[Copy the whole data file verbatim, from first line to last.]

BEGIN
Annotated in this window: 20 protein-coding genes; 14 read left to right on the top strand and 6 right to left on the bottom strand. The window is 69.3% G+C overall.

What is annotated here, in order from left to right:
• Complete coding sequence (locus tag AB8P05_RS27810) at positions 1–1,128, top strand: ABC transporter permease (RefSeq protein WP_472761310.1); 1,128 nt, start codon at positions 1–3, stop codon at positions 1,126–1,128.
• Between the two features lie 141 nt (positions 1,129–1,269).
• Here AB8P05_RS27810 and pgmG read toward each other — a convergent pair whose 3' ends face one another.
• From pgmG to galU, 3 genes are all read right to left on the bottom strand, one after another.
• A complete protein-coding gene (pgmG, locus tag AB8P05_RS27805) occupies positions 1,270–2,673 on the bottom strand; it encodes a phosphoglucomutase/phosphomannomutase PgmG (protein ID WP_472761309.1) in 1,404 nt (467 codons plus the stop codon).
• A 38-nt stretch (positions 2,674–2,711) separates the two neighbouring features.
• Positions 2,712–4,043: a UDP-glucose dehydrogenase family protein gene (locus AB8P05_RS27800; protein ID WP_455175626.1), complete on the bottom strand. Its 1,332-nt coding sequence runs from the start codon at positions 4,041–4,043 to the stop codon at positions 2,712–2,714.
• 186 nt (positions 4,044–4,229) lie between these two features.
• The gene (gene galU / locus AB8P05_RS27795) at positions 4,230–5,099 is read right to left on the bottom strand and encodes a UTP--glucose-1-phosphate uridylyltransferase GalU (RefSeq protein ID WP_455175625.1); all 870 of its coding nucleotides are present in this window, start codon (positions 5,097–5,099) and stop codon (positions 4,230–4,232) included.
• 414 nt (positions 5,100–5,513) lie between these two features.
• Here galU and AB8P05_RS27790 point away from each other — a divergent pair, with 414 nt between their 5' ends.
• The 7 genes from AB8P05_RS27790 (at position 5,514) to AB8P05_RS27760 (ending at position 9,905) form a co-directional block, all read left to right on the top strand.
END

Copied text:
Annotated in this window: 20 protein-coding genes; 14 read left to right on the top strand and 6 right to left on the bottom strand. The window is 69.3% G+C overall.

What is annotated here, in order from left to right:
• Complete coding sequence (locus tag AB8P05_RS27810) at positions 1–1,128, top strand: ABC transporter permease (RefSeq protein WP_472761310.1); 1,128 nt, start codon at positions 1–3, stop codon at positions 1,126–1,128.
• Between the two features lie 141 nt (positions 1,129–1,269).
• Here AB8P05_RS27810 and pgmG read toward each other — a convergent pair whose 3' ends face one another.
• From pgmG to galU, 3 genes are all read right to left on the bottom strand, one after another.
• A complete protein-coding gene (pgmG, locus tag AB8P05_RS27805) occupies positions 1,270–2,673 on the bottom strand; it encodes a phosphoglucomutase/phosphomannomutase PgmG (protein ID WP_472761309.1) in 1,404 nt (467 codons plus the stop codon).
• A 38-nt stretch (positions 2,674–2,711) separates the two neighbouring features.
• Positions 2,712–4,043: a UDP-glucose dehydrogenase family protein gene (locus AB8P05_RS27800; protein ID WP_455175626.1), complete on the bottom strand. Its 1,332-nt coding sequence runs from the start codon at positions 4,041–4,043 to the stop codon at positions 2,712–2,714.
• 186 nt (positions 4,044–4,229) lie between these two features.
• The gene (gene galU / locus AB8P05_RS27795) at positions 4,230–5,099 is read right to left on the bottom strand and encodes a UTP--glucose-1-phosphate uridylyltransferase GalU (RefSeq protein ID WP_455175625.1); all 870 of its coding nucleotides are present in this window, start codon (positions 5,097–5,099) and stop codon (positions 4,230–4,232) included.
• 414 nt (positions 5,100–5,513) lie between these two features.
• Here galU and AB8P05_RS27790 point away from each other — a divergent pair, with 414 nt between their 5' ends.
• The 7 genes from AB8P05_RS27790 (at position 5,514) to AB8P05_RS27760 (ending at position 9,905) form a co-directional block, all read left to right on the top strand.